30 April 2010
Protect undocumented migrants in Mexico

Thousands of people every year travel as undocumented migrants across Mexico. They carry with them the hope of a new life in the USA and an escape from the grinding poverty and insecurity back home. Yet their journey is arduous and dangerous.

Father Alejandro Solalinde Guerra is a Mexican Catholic priest who has dedicated his life to providing a place of safety for migrants, away from the criminal gangs who exploit and abuse them. Because of his work, Father Solalinde has been continuously threatened and intimidated by local gangs and officials. His life is at risk.

“The biggest challenge for me to overcome is the constant intimidation, harassment and disrespect from people who don’t want me to carry out my work helping migrants. Many local authorities, criminal gangs and drug traffickers want to get rid of human rights defenders – they think we get in the way because they do not have strong values or an understanding of faith and human rights. Despite all their efforts to stop us from carrying out our work, we must continue.” Father Solalinde told Amnesty International.

Father Solalinde is the Co-ordinator of the Catholic Pastoral Care Centre for Migrants in South-western Mexico and Director of a migrants’ shelter in Ciudad Ixtepec, Oaxaca state, which was set up to provide humanitarian assistance to migrants who are in need of a place to rest and recuperate from their journey.

He has travelled on the network of freight trains taken by migrants heading to Mexico’s northern border. He says that doing the journey himself was the only way of finding out about the horrors migrants have to face.

On 26 February 2007, he set up the Ciudad Ixtepec migrant shelter next to the railway lines used by travelling Central Americans. Over 400 migrants slept at the shelter on that first night and the flow of people has been constant ever since.

This solidarity with migrants has provoked attacks and harassment from xenophobic members of local communities, often encouraged by criminal gangs and local officials. Father Solalinde has regularly received death threats and intimidation, and the authorities have done little to protect him, or investigate the threats against him.

The migrants' tough journey
Most undocumented migrants are from Central America and many start the perilous Mexican passage of their journey by crossing into the border states of Chiapas or Tabasco from Guatemala. Those that reach the US border will have survived one of the most dangerous journeys in the world. Thousands will fall victim to beatings, abduction, rape or even murder along the way, their lives and deaths largely hidden from view. Many of their stories will never be told.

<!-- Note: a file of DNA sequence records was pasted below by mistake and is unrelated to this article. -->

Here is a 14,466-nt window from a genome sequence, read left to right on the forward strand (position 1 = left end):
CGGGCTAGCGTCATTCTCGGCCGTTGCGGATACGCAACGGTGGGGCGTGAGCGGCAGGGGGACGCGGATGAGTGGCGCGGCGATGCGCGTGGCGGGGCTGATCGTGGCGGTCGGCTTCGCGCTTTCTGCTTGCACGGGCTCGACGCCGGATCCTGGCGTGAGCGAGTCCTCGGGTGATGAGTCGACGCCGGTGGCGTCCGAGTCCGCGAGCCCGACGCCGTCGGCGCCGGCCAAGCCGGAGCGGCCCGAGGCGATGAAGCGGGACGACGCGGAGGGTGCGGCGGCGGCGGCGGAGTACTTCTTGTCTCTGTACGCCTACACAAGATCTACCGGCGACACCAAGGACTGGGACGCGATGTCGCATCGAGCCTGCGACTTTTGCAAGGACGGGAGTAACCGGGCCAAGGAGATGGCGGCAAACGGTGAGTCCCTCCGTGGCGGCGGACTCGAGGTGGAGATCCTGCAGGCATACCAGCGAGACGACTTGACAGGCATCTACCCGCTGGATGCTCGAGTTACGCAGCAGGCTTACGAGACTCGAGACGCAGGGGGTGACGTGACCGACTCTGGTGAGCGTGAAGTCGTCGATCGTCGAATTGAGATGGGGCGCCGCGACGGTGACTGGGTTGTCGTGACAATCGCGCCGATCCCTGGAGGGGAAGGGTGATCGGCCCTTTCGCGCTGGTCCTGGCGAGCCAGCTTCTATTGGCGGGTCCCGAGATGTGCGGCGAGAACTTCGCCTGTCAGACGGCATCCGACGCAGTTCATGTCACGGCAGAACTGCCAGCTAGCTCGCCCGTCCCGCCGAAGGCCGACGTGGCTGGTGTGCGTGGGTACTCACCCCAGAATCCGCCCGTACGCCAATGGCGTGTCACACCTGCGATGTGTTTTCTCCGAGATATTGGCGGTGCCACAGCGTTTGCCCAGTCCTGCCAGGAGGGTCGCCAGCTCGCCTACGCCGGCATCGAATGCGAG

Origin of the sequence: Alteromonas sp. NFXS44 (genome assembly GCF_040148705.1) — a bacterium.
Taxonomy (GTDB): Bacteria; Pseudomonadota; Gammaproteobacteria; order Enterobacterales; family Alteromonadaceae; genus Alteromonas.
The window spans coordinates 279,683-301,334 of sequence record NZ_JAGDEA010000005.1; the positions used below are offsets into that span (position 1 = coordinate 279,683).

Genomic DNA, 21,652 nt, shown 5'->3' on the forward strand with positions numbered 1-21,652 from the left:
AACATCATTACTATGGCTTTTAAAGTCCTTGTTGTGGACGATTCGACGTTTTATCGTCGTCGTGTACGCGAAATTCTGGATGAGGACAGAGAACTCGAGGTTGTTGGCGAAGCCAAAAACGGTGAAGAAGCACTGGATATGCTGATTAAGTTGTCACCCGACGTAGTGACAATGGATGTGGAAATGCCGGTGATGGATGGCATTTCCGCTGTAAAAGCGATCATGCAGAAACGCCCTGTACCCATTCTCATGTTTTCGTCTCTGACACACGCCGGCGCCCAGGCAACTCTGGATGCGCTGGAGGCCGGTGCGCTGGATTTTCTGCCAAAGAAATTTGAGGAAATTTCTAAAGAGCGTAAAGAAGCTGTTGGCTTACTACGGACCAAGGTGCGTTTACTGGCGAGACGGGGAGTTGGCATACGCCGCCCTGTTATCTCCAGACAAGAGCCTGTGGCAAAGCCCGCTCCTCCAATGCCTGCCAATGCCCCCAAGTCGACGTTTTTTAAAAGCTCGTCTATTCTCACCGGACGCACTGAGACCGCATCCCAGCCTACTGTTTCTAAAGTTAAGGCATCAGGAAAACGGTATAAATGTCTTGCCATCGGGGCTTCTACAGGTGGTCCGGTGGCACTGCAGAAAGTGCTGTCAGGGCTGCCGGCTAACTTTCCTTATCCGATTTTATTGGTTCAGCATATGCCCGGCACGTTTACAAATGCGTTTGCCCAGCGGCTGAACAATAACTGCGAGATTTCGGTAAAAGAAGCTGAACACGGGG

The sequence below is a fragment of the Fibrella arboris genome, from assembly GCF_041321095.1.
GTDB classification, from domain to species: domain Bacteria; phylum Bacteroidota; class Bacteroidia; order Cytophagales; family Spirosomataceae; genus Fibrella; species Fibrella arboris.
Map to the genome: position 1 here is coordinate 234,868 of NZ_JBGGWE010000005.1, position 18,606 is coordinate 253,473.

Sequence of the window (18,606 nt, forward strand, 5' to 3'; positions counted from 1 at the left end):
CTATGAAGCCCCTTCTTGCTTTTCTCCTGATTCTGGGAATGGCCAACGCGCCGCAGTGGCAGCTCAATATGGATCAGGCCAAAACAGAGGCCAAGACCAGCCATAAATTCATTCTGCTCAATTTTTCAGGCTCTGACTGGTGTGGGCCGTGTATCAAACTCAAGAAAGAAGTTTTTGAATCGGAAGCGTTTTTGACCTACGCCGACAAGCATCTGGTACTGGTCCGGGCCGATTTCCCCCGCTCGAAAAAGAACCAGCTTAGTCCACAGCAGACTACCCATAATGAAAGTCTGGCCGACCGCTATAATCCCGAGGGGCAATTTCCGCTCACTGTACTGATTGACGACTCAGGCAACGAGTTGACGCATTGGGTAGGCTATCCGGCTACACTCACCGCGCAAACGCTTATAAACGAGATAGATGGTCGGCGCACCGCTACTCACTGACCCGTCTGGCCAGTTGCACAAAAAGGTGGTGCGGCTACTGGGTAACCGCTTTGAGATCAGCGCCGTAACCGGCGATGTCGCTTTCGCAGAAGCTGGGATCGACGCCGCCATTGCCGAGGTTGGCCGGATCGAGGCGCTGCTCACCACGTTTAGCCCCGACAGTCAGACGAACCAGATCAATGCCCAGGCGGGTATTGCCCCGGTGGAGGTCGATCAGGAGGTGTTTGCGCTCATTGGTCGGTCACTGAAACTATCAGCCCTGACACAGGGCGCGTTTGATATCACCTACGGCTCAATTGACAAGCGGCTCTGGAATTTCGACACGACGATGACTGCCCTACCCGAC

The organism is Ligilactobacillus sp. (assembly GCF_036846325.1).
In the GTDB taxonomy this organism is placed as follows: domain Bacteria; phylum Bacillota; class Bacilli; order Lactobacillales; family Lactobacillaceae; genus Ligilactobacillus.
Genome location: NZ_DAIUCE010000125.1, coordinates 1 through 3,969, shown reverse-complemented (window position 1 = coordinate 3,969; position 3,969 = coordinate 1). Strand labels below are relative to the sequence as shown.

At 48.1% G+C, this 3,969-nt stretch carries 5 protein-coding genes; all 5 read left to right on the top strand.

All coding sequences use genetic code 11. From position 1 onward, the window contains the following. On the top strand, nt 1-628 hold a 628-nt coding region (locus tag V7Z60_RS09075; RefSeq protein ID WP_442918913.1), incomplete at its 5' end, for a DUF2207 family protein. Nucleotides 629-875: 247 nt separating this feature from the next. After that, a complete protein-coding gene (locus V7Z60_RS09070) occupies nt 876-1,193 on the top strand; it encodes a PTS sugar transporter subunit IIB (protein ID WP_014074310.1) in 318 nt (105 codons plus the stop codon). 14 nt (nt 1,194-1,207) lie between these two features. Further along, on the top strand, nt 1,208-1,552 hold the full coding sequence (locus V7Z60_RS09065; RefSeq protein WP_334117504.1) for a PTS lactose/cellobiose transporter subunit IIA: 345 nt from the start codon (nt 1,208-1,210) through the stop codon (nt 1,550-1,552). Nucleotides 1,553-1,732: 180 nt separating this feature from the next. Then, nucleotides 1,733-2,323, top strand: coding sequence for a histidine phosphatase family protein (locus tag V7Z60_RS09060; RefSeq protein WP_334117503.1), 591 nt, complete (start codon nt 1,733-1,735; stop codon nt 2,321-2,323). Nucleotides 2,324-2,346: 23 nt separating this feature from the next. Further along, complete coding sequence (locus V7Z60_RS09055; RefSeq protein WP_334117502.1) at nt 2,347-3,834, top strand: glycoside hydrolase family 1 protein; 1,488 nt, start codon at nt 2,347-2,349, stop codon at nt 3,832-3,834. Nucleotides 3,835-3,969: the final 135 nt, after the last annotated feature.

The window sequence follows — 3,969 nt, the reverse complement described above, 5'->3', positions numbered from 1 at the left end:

Criminal gangs are responsible for the vast majority of crimes against undocumented migrants, but there is evidence that officials at various levels are complicit in these crimes.

Irregular migrants’ lack of legal status means that effective recourse to the justice system is denied them. This puts irregular migrants at heightened risk of abuse. Excluded from mainstream society and beyond the reach of the law, Mexico’s irregular migrants are condemned to a life on the margins, vulnerable to exploitation by criminal gangs and corrupt officials and largely ignored by many of those in authority who should be protecting them from human rights abuses.


Human rights abuses against Mexican migrants in the USA attract a great deal of public concern, and rightly so. Public outrage over the crisis facing migrants in Mexico, on the other hand, has been much more muted. However, the voices of Mexico’s undocumented migrants are at last beginning to make themselves heard.


Call on the Mexican authorities to protect undocumented migrants in Mexico

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Campaign has expiredOn 9 September Mexico's Senate recognized the need to improve access to justice for irregular migrants in Mexico. Its approval of an amendment to article 67 of the General Population Law is an important step towards ensuring that all migrants have equal access to justice. Thank you to all those of you who helped make this happen!
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